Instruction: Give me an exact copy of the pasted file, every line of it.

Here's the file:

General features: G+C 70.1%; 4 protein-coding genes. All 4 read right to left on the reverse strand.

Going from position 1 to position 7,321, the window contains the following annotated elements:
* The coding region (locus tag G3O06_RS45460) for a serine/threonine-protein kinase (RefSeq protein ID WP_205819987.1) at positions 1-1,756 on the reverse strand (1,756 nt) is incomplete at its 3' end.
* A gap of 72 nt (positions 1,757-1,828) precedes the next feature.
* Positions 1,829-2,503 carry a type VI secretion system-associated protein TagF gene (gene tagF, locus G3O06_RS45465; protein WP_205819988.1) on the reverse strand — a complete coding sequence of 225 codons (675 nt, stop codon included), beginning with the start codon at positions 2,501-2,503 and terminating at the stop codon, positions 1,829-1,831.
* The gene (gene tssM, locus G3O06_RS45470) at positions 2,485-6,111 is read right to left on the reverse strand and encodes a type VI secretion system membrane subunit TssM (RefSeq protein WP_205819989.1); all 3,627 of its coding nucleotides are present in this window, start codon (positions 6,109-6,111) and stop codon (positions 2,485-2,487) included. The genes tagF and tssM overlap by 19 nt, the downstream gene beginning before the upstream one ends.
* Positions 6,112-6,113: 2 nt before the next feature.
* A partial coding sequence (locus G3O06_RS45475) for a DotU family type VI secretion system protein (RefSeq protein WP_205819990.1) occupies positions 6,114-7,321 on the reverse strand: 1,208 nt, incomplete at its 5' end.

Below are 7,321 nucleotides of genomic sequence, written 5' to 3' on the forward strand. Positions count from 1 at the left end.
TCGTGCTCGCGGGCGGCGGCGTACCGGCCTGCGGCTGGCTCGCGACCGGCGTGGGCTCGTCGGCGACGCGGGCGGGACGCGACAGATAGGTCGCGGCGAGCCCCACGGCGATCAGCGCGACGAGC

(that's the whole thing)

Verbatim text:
General features: G+C 70.1%; 4 protein-coding genes. All 4 read right to left on the reverse strand.

Going from position 1 to position 7,321, the window contains the following annotated elements:
* The coding region (locus tag G3O06_RS45460) for a serine/threonine-protein kinase (RefSeq protein ID WP_205819987.1) at positions 1-1,756 on the reverse strand (1,756 nt) is incomplete at its 3' end.
* A gap of 72 nt (positions 1,757-1,828) precedes the next feature.
* Positions 1,829-2,503 carry a type VI secretion system-associated protein TagF gene (gene tagF, locus G3O06_RS45465; protein WP_205819988.1) on the reverse strand — a complete coding sequence of 225 codons (675 nt, stop codon included), beginning with the start codon at positions 2,501-2,503 and terminating at the stop codon, positions 1,829-1,831.
* The gene (gene tssM, locus G3O06_RS45470) at positions 2,485-6,111 is read right to left on the reverse strand and encodes a type VI secretion system membrane subunit TssM (RefSeq protein WP_205819989.1); all 3,627 of its coding nucleotides are present in this window, start codon (positions 6,109-6,111) and stop codon (positions 2,485-2,487) included. The genes tagF and tssM overlap by 19 nt, the downstream gene beginning before the upstream one ends.
* Positions 6,112-6,113: 2 nt before the next feature.
* A partial coding sequence (locus G3O06_RS45475) for a DotU family type VI secretion system protein (RefSeq protein WP_205819990.1) occupies positions 6,114-7,321 on the reverse strand: 1,208 nt, incomplete at its 5' end.

Below are 7,321 nucleotides of genomic sequence, written 5' to 3' on the forward strand. Positions count from 1 at the left end.
TCGTGCTCGCGGGCGGCGGCGTACCGGCCTGCGGCTGGCTCGCGACCGGCGTGGGCTCGTCGGCGACGCGGGCGGGACGCGACAGATAGGTCGCGGCGAGCCCCACGGCGATCAGCGCGACGAGC